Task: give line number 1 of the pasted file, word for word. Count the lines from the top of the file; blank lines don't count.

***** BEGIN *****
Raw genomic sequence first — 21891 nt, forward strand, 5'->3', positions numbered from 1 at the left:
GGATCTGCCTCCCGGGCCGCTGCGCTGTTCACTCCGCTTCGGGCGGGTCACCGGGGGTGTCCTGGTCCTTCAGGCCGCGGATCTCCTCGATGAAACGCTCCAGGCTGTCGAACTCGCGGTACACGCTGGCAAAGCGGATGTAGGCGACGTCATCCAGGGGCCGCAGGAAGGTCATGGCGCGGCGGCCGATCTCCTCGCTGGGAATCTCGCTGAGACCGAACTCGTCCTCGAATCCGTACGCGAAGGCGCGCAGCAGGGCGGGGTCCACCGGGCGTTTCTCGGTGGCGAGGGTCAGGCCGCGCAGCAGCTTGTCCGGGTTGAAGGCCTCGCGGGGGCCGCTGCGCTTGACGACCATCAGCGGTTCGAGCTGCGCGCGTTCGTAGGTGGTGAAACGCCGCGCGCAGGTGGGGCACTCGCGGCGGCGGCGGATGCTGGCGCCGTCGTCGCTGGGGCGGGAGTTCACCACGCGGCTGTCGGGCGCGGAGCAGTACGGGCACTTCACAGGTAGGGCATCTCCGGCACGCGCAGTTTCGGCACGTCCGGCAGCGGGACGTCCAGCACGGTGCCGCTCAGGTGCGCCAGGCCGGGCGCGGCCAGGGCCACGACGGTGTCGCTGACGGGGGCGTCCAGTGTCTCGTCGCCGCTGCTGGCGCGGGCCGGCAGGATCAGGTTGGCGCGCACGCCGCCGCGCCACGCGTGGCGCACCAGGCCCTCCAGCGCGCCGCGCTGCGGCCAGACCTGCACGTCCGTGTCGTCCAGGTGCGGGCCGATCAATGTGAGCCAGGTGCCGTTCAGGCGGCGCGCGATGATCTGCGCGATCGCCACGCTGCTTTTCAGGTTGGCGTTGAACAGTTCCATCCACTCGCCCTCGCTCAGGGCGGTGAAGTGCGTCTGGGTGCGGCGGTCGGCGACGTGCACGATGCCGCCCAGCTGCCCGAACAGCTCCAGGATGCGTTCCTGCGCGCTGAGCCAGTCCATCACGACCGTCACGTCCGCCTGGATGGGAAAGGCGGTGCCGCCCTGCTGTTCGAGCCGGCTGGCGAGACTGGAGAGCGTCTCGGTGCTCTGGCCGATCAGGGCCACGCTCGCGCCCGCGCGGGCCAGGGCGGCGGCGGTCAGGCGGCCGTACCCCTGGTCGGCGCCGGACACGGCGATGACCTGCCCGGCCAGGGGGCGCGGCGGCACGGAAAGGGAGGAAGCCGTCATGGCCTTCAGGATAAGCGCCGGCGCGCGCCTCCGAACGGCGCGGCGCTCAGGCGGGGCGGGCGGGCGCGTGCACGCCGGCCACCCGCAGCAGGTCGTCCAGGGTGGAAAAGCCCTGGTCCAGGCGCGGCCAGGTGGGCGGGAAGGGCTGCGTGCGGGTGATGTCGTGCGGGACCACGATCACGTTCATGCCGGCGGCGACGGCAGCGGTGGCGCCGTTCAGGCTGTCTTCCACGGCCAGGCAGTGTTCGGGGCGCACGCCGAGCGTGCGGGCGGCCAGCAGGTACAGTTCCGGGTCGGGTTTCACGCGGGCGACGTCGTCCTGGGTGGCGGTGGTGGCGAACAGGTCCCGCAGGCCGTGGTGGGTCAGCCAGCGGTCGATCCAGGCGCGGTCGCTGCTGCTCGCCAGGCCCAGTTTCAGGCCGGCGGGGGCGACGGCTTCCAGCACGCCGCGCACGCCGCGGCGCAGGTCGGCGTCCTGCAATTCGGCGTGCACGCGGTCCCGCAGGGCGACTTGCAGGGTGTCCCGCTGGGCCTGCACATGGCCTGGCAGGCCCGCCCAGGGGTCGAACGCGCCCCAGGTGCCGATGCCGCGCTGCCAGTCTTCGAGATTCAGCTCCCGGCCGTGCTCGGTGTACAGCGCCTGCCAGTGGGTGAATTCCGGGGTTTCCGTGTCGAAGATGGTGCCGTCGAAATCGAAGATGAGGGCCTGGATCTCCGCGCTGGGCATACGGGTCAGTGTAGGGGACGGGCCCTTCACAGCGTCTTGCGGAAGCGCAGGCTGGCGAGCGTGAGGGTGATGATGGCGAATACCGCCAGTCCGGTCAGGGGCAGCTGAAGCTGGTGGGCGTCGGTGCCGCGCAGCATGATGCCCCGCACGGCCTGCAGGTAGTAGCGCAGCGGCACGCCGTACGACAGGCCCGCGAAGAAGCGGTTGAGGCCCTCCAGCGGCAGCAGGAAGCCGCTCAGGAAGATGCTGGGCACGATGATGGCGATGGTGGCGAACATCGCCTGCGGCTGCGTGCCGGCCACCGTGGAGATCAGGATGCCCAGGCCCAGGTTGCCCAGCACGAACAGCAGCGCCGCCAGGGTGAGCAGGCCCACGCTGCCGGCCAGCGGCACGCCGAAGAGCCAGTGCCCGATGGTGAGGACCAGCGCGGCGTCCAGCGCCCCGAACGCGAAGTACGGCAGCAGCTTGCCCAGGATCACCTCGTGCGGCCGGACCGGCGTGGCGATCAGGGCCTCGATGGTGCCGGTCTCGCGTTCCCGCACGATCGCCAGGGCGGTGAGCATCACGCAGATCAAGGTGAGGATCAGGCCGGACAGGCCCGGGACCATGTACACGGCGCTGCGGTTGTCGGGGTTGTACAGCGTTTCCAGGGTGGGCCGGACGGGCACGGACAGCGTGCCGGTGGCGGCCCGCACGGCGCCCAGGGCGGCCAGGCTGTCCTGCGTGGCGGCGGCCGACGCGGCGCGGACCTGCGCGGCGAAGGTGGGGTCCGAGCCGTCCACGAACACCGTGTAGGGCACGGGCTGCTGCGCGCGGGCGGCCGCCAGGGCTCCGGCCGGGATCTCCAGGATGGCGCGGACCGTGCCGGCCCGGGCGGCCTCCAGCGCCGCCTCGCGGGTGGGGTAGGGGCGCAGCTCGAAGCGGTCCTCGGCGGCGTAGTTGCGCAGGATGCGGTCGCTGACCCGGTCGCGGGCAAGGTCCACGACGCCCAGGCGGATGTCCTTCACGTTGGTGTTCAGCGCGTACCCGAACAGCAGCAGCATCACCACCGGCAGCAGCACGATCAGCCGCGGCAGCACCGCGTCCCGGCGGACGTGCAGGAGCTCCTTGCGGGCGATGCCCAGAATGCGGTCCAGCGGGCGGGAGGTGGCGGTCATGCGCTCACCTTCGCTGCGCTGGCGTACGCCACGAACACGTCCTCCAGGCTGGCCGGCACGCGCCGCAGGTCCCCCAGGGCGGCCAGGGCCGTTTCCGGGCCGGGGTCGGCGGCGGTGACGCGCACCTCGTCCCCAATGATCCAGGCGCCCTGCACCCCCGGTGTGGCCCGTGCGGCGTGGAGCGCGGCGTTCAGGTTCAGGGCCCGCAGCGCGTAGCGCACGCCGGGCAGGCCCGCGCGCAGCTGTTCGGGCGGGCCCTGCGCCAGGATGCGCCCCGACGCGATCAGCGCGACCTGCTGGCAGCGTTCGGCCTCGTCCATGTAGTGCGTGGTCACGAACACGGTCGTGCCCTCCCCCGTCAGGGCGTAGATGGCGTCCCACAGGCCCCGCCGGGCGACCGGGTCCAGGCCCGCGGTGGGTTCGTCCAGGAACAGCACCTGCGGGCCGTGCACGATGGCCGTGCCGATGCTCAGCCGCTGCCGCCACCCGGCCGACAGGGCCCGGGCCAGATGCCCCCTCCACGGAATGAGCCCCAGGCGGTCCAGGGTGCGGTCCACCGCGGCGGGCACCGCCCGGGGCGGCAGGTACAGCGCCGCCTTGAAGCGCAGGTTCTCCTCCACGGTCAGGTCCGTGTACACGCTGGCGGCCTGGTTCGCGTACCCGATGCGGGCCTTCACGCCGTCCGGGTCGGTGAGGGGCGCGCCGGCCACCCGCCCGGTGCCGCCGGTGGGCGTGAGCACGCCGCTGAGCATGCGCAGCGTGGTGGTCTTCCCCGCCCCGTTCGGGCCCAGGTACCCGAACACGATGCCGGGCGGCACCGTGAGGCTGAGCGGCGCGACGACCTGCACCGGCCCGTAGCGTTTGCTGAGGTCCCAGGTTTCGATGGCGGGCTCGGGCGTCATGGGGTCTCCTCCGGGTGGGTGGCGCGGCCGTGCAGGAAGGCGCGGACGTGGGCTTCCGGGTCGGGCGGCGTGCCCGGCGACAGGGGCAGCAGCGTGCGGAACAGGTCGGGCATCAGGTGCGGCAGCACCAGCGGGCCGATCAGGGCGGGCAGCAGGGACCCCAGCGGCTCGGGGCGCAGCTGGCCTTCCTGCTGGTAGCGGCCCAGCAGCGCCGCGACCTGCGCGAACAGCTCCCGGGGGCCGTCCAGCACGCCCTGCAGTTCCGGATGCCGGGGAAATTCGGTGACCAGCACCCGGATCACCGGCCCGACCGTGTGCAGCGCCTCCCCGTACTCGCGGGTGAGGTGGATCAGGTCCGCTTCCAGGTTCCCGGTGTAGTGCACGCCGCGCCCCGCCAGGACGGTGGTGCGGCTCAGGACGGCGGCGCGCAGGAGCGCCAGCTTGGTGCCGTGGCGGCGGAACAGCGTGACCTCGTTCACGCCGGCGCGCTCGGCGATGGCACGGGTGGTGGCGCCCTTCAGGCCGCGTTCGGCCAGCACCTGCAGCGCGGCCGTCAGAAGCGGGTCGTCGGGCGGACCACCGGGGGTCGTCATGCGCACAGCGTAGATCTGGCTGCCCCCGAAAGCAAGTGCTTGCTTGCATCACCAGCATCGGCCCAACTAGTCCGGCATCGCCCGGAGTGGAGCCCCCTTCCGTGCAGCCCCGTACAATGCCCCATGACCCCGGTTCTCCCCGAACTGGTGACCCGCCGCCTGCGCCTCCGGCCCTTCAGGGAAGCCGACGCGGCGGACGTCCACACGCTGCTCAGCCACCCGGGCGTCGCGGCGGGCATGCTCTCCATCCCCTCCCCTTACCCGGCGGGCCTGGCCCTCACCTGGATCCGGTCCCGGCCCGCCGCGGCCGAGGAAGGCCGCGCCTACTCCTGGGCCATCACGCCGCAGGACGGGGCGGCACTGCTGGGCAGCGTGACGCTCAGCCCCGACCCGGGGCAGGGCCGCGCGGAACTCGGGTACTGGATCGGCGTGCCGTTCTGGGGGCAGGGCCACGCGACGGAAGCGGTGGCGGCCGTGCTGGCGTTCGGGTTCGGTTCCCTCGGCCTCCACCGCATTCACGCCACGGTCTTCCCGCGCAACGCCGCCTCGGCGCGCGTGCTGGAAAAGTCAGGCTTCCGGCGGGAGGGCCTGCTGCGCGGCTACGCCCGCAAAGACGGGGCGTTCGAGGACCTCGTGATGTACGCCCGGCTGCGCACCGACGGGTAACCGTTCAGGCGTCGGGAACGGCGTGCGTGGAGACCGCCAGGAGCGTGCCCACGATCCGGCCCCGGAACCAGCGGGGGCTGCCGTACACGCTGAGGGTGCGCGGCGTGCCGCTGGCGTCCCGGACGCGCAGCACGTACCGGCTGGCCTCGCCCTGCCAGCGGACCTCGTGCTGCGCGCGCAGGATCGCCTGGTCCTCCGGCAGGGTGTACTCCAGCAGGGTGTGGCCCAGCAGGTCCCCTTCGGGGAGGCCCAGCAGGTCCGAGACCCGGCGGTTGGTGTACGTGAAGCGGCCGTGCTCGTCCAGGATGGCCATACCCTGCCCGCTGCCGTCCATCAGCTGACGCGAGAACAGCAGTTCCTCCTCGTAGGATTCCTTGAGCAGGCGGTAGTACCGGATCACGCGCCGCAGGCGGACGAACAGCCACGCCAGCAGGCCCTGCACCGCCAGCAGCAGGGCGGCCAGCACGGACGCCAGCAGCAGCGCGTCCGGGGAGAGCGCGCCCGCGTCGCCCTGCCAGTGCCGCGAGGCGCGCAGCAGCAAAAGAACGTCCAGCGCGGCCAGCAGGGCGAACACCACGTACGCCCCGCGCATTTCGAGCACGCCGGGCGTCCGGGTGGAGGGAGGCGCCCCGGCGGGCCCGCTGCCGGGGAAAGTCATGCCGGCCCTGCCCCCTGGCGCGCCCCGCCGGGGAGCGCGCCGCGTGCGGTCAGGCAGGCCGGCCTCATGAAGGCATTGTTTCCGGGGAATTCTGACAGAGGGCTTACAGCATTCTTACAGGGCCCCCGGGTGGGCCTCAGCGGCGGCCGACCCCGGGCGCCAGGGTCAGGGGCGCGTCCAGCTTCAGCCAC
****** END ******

Raw genomic sequence first — 21891 nt, forward strand, 5'->3', positions numbered from 1 at the left: